Kidney transplants performed in Europe are more successful in the long run than those performed in the United States, according to research published in the journal Transplantation. While the one-year survival rate is 90% in Europe and the United States, after five years, 77% of the donor kidneys in Europe still function, while in the United States, this rate among white Americans is only 71%. After ten years, graft survival for the two groups is 56% versus 46%, respectively. The lower survival rates compared to Europe also apply to Hispanic Americans, in whom 48% of the transplanted kidneys still function after ten years, and particularly to African Americans, whose graft survival is a mere 33%.
Researchers from Heidelberg, Germany have described the large discrepancy after comparing data from the world's most comprehensive study on transplant results, the Collaborative Transplant Study in Heidelberg, with transplant data from the United States. Their research findings have now been published online in the journal Transplantation. The results of the study show particularly large differences in graft survival among children and young adults between Europe and the United States.
One reason for the poorer results in the United States may be the fact that costs of anti-rejection drugs are usually reimbursed by Medicare for only three years, while in Europe, the statutory health insurance guarantees lifelong reimbursement of costs. In the United States, patients who have undergone kidney transplants often have to pay for these drugs themselves. Costs amount to around $20,000 per year.
Heidelberg Collaborative Transplant Study evaluates international data on transplantation
The Collaborative Transplant Study conducted for the past 30 years at Heidelberg University Hospital's Transplantation Immunology department, headed by Professor Gerhard Opelz, has collected data on transplants performed worldwide and evaluates them.
For the comparison of the long term graft survival in the United States and Europe, researchers had access to data from the United Network for Organ Sharing. In the United States, all data on transplants are collected and available to the public, in contrast to German and most European countries, where generally no comparable national registry exists. Participation in the Collaborative Transplant Study is voluntary. However, since a high percentage of the European centers participated, the data for Europe are considered representative, said Opelz. Around 23,500 kidney transplants in Europe were used for the current evaluation, along with data on 32,000 kidney transplants performed in the United States.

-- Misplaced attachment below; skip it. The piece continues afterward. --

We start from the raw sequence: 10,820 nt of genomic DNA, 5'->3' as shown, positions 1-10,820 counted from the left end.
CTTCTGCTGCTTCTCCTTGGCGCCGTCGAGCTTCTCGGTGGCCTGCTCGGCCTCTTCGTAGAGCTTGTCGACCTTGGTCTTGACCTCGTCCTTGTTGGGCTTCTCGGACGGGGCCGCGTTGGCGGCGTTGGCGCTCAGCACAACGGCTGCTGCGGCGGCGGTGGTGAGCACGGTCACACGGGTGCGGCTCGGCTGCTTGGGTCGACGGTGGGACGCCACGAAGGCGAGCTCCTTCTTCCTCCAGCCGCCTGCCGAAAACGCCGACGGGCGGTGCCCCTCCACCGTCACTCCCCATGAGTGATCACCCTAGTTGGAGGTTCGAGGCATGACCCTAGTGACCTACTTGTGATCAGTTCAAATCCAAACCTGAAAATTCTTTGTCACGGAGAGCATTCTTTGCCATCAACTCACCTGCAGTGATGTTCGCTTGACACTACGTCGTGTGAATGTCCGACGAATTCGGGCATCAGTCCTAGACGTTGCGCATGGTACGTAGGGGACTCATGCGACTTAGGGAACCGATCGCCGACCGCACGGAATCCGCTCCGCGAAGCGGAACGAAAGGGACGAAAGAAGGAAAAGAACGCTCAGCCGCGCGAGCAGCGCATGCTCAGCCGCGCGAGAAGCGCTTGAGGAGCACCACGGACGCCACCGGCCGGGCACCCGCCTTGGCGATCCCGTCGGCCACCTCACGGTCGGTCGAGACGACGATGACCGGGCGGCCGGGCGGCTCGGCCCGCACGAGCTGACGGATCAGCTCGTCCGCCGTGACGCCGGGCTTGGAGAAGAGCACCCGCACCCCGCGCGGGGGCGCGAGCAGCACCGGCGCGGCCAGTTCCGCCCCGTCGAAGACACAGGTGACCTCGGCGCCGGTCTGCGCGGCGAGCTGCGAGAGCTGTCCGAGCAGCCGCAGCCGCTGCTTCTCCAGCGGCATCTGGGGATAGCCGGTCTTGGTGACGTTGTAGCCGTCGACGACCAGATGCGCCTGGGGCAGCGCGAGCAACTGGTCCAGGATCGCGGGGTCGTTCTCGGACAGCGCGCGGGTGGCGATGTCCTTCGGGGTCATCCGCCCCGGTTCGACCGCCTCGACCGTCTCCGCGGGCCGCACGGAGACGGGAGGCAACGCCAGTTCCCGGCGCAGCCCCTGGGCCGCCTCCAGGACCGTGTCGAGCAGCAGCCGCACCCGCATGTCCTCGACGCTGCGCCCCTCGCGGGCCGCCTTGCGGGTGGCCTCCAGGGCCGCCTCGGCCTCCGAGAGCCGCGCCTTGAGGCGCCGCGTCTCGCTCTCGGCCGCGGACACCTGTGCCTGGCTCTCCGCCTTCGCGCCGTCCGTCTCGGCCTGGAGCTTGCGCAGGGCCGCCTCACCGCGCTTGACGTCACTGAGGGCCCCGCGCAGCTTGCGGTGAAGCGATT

"We cannot conclusively identify the reasons for the discrepancy between the United States and Europe based on the statistical analyses performed here," said Dr. Adam Gondos, who works as an epidemiologist at the Division of Clinical Epidemiology and Aging Research of the German Cancer Research Center. "However, the fact that the results in the first year are equally good and that they become successively worse in the United States may indicate that post-transplant care in general, and the supply of immunosuppressants or lack thereof in particular, may play an certain role here."
Dialysis more expensive than immunosuppressants
If patients have to return to dialysis because they cannot afford the immunosuppressants necessary to keeo their kidney transplant, their life expectancy is shortened, even if a new kidney is available, the reseasrcehrs said. According to the rsearchers, this rationing is neither ethically responsible nor does it make sense in economic terms, since dialysis costs